Left: Hans-Peter Feldmann, untitled, n.d., color photograph. From the series “Ansichten von Autoradios, in denen gerade gute Musik spielt” (Car Radios Photographed While Good Music Was Playing), 1970s–90s. Right: Artist’s books by Hans-Peter Feldmann. From the series “Bilder” (Pictures; 1968–76).

Left: Hans-Peter Feldmann, untitled, n.d., color photograph. From the series “Ansichten von Autoradios, in denen gerade gute Musik spielt” (Car Radios Photographed While Good Music Was Playing), 1970s–90s. Right: Artist’s books by Hans-Peter Feldmann. From the series “Bilder” (Pictures; 1968–76).

Hans-Peter Feldmann

Museum Ludwig

In the 1970s, when the American magazine Avalanche requested an interview with Hans-Peter Feldmann, he responded to each of their queries not with words but rather with a single image. For example, he answered the question of whether it was exciting to work on a vast scale with a view of a newsstand; and as his reply to an inquiry about the relationship of his work to language, Feldmann supplied a black-and-white photo of a young woman in a phone booth.

Though this might at first seem like sophomoric mockery of the interview format, it is in fact a considered and witty reaction to it. Indeed, the association of text and image leads to the very heart of Feldmann’s visual experiments, in which the deployment of pictures resembles that found in newspapers and popular magazines, reflecting his intention to develop forms of artistic communication that can reach an audience beyond the art world. Among Feldmann’s earliest works is a series of booklets titled Bilder (Pictures; 1968–76), initially offered for free, depicting recurring motifs such as views of women’s knees (11 Bilder) or shots of chairs (3 Bilder). Lacking any commentary, these pictures remind us—as does the photo of the woman in the phone booth, later to appear in Telefonbuch (Telephone Book), 1980—that images accrue different meanings according to the context in which they appear. And it is this politics of the image that Feldmann has reminded audiences of throughout his career.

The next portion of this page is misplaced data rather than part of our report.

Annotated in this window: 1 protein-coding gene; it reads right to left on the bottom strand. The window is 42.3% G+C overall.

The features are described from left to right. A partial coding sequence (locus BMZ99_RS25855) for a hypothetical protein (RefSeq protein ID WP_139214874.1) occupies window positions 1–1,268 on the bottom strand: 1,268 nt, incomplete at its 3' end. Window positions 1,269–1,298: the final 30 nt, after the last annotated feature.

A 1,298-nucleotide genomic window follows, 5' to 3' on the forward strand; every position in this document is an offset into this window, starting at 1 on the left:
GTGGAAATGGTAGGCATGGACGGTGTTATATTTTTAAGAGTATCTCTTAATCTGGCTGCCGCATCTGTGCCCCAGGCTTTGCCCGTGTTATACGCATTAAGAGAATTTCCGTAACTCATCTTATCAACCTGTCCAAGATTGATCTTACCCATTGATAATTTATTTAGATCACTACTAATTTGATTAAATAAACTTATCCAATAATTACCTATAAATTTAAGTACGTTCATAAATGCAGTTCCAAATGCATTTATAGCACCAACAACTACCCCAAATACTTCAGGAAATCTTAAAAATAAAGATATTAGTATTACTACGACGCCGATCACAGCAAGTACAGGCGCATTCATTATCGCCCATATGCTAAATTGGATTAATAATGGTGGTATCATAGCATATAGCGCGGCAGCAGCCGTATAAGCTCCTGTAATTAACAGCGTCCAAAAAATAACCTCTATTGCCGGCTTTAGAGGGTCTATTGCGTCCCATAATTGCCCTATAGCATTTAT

Organized by independent curator Helena Tatay, Feldmann’s traveling retrospective, the most comprehensive show of his work to date, brings together pieces from the late ’60s to the present and playfully pursues these ideas while following the disparate branches of the artist’s production. Feldmann’s connection to Gerhard Richter is clear, for example, in the portrait series Der deutsche Bundestag (The German Parliament), 2002, which echoes Richter’s well-known 48 Portraits, 1971–72. At the same time, his Duchampian attitude—perhaps apparent in all of his work—achieves its purest expression in his assemblages of cheap household objects, or “Ästhetische Studien” (Aesthetic Studies), 1995–2000, while his use of found images, from the late ’60s on, casts him (as the press release duly notes) as an early precursor to the appropriationists. The exhibition, which does not follow any chronological order, recognizes the necessarily fragmentary nature of any oeuvre and refuses the typical museal wish to reduce the artist’s work to a single coherent narrative.